Beach Cities Health District (BCHD) has finalized a three-year partnership with award-winning neurologists Drs. Dean and Ayesha Sherzai for the “Healthy Minds Initiative,” a study that will look at 500 Beach Cities older adults and the effects active and passive lifestyle changes have on cognitive and psychological health. In other words, how factors such as a proper diet and lifestyle can prevent brain disease and promote long-term brain health. The Healthy Minds Initiative is funded annually by the Beach Cities Health District.
How older adults can get involved
This study has transitioned to a completely virtual environment in response to COVID-19. All testing and interventions will be conducted virtually.
Interested in contributing to emergent and innovative research related to dementia and brain health? One of the greatest ways to help move this critical research forward is by participating in the Healthy Minds Initiative. Adults (55+) who currently live in Hermosa Beach, Manhattan Beach or Redondo Beach are encouraged to sign-up in the link below or by calling BCHD at (310) 374-3426, ext. 256. All participants will be screened virtually by BCHD staff to ensure they meet environmental and health-related requirements for the three-year research study, which is seeking 500 participants in the Beach Cities. If you are interested, please complete the form in the link below to be placed on the wait list. The research team appreciates your patience as the study transitions to a virtual environment. A team member will contact you in no more than 2-4 weeks to begin the screening process.
For more information, call 310-374-3426, ext. 256
The Sherzai's 5-step Alzheimer’s busting plan
There may still be no cure for Alzheimer’s but, with the right advice, we can be mentally active for longer, reverse the debilitating symptoms of the disease and ultimately add more happy, healthy years to our lives. Here’s how you can start.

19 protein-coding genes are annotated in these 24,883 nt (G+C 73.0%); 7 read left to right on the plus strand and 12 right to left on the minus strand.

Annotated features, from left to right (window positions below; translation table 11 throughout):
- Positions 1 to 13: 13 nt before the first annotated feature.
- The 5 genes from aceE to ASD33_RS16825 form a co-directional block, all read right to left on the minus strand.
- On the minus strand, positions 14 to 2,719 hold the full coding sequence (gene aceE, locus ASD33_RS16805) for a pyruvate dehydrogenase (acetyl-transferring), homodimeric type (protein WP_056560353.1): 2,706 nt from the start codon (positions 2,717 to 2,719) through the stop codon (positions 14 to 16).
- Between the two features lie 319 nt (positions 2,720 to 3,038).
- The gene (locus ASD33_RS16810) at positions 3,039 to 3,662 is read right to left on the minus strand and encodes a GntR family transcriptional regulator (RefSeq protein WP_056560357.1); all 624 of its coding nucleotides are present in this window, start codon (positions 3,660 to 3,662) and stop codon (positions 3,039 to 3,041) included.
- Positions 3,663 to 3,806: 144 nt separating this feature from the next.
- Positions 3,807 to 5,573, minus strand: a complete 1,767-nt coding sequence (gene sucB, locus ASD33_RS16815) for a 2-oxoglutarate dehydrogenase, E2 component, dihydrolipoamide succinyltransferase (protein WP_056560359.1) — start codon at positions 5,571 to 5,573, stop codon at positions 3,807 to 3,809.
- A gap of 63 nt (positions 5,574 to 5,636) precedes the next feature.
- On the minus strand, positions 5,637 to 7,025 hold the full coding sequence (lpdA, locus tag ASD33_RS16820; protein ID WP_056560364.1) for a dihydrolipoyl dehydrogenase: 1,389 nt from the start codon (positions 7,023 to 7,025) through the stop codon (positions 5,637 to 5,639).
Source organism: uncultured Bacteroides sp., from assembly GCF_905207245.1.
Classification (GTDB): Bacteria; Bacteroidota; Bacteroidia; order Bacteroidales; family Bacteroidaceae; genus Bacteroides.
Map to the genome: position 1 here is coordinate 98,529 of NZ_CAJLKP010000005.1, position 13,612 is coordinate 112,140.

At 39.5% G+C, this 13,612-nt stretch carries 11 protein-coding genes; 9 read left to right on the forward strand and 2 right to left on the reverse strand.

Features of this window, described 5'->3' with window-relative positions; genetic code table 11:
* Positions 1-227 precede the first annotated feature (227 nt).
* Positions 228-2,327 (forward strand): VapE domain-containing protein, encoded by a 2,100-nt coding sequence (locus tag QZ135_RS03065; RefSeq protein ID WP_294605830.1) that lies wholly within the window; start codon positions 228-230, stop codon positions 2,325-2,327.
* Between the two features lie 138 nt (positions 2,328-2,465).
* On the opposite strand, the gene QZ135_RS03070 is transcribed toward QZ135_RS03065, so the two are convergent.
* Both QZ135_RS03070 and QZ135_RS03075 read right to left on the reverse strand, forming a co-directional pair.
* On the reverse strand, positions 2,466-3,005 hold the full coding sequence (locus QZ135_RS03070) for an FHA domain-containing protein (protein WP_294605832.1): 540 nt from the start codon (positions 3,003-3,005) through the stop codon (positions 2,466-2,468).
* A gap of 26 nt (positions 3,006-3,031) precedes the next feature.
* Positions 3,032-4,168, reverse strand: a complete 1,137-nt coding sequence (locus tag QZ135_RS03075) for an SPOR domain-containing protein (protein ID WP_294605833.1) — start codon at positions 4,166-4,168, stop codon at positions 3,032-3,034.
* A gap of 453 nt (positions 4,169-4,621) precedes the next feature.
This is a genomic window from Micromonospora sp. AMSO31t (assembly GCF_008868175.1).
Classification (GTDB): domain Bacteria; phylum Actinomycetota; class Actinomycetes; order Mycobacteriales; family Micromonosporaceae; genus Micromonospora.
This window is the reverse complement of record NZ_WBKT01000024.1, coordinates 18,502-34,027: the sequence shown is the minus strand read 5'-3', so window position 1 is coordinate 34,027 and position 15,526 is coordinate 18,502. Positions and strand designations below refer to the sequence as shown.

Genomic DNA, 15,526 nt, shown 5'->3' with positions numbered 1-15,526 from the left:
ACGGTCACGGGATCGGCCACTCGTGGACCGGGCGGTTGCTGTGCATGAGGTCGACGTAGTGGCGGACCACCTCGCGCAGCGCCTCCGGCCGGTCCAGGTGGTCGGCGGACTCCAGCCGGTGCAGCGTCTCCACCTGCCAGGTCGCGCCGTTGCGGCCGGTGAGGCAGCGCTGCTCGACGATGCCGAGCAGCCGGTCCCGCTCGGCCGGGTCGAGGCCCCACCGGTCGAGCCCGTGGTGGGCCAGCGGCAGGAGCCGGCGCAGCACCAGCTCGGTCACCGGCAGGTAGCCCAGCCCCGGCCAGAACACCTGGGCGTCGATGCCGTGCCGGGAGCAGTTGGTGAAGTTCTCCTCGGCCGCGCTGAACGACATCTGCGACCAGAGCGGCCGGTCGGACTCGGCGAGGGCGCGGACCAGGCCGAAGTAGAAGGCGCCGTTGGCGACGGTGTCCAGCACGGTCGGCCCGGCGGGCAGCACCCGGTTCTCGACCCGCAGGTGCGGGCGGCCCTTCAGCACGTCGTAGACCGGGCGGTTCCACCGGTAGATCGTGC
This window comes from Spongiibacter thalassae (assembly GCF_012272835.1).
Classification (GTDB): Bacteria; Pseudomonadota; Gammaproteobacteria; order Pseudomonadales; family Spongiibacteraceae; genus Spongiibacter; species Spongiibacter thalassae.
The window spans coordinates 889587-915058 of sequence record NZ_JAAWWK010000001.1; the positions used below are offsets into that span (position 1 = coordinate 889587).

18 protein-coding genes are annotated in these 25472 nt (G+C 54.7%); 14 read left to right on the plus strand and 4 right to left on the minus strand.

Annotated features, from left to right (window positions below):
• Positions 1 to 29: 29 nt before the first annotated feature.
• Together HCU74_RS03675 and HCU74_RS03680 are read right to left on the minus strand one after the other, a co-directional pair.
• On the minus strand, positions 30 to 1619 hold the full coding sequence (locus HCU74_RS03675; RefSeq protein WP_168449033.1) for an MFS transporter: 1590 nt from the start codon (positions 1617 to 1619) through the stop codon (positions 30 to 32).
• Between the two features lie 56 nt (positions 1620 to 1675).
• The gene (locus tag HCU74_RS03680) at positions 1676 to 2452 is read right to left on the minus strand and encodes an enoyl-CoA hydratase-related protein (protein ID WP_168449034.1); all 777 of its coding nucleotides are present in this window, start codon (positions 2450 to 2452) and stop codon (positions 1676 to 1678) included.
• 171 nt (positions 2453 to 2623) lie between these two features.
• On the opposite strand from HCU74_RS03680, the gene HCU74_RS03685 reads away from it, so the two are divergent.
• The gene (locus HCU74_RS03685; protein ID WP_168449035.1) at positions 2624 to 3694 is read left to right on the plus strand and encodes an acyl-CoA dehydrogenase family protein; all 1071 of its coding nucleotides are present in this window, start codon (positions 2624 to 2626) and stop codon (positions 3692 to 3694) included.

- We found that eating too much meat is bad for your brain, which requires vegetables, fruit, pulses, grains and healthy fats to thrive.
- Physical exercise increases both the number of brain cells and the connections between them. We suggest maintaining an active lifestyle that incorporates movement every hour — not just a quick stop at the gym after an otherwise sedentary day at the office, for example.
- Chronic stress puts the brain in a state of high inflammation, causing structural damage and impairing its ability to clear toxins. We recommend meditation, yoga, breathing exercises and time outside.
- Restorative sleep is essential for health, so it’s important to aim for seven to eight hours a night.
- Puzzles and other complex activities protect your brain against decline. Social support and engagement with your community can also have a clear and undeniable influence on the way in which your brain ages. And activities such as playing music are great for challenging and engaging many of the brain’s capacities.